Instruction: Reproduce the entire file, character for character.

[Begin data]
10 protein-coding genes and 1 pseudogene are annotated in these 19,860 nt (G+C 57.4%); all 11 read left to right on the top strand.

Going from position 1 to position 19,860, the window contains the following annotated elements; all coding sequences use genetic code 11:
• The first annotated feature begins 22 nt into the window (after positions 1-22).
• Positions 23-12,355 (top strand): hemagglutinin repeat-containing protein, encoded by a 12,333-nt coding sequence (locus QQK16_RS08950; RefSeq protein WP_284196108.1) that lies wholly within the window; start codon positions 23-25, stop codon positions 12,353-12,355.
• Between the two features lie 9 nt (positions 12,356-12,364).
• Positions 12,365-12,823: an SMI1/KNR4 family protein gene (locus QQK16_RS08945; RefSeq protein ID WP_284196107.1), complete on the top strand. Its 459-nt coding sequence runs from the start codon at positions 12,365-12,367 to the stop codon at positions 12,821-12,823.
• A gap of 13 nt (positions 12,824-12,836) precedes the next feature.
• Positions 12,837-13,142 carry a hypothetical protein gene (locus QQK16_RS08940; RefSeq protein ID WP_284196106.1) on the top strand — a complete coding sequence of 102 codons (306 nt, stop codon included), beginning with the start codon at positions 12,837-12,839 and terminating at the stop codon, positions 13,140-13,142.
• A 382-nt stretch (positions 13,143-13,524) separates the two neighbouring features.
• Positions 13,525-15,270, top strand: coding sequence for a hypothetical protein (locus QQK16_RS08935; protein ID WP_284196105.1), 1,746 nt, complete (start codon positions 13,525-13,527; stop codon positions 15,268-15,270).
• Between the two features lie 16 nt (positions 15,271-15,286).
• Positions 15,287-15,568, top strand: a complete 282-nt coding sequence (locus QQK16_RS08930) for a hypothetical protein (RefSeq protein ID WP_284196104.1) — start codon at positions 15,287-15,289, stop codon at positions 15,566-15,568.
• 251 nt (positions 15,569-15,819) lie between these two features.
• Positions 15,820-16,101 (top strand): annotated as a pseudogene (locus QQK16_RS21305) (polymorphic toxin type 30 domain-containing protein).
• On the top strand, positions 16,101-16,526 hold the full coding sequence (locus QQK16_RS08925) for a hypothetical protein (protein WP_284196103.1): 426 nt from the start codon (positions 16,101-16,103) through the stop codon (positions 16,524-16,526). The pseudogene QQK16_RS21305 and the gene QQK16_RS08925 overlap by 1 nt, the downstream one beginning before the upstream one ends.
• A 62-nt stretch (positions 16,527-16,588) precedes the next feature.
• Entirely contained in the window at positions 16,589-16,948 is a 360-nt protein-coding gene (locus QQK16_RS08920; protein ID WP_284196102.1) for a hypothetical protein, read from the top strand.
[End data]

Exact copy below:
10 protein-coding genes and 1 pseudogene are annotated in these 19,860 nt (G+C 57.4%); all 11 read left to right on the top strand.

Going from position 1 to position 19,860, the window contains the following annotated elements; all coding sequences use genetic code 11:
• The first annotated feature begins 22 nt into the window (after positions 1-22).
• Positions 23-12,355 (top strand): hemagglutinin repeat-containing protein, encoded by a 12,333-nt coding sequence (locus QQK16_RS08950; RefSeq protein WP_284196108.1) that lies wholly within the window; start codon positions 23-25, stop codon positions 12,353-12,355.
• Between the two features lie 9 nt (positions 12,356-12,364).
• Positions 12,365-12,823: an SMI1/KNR4 family protein gene (locus QQK16_RS08945; RefSeq protein ID WP_284196107.1), complete on the top strand. Its 459-nt coding sequence runs from the start codon at positions 12,365-12,367 to the stop codon at positions 12,821-12,823.
• A gap of 13 nt (positions 12,824-12,836) precedes the next feature.
• Positions 12,837-13,142 carry a hypothetical protein gene (locus QQK16_RS08940; RefSeq protein ID WP_284196106.1) on the top strand — a complete coding sequence of 102 codons (306 nt, stop codon included), beginning with the start codon at positions 12,837-12,839 and terminating at the stop codon, positions 13,140-13,142.
• A 382-nt stretch (positions 13,143-13,524) separates the two neighbouring features.
• Positions 13,525-15,270, top strand: coding sequence for a hypothetical protein (locus QQK16_RS08935; protein ID WP_284196105.1), 1,746 nt, complete (start codon positions 13,525-13,527; stop codon positions 15,268-15,270).
• Between the two features lie 16 nt (positions 15,271-15,286).
• Positions 15,287-15,568, top strand: a complete 282-nt coding sequence (locus QQK16_RS08930) for a hypothetical protein (RefSeq protein ID WP_284196104.1) — start codon at positions 15,287-15,289, stop codon at positions 15,566-15,568.
• 251 nt (positions 15,569-15,819) lie between these two features.
• Positions 15,820-16,101 (top strand): annotated as a pseudogene (locus QQK16_RS21305) (polymorphic toxin type 30 domain-containing protein).
• On the top strand, positions 16,101-16,526 hold the full coding sequence (locus QQK16_RS08925) for a hypothetical protein (protein WP_284196103.1): 426 nt from the start codon (positions 16,101-16,103) through the stop codon (positions 16,524-16,526). The pseudogene QQK16_RS21305 and the gene QQK16_RS08925 overlap by 1 nt, the downstream one beginning before the upstream one ends.
• A 62-nt stretch (positions 16,527-16,588) precedes the next feature.
• Entirely contained in the window at positions 16,589-16,948 is a 360-nt protein-coding gene (locus QQK16_RS08920; protein ID WP_284196102.1) for a hypothetical protein, read from the top strand.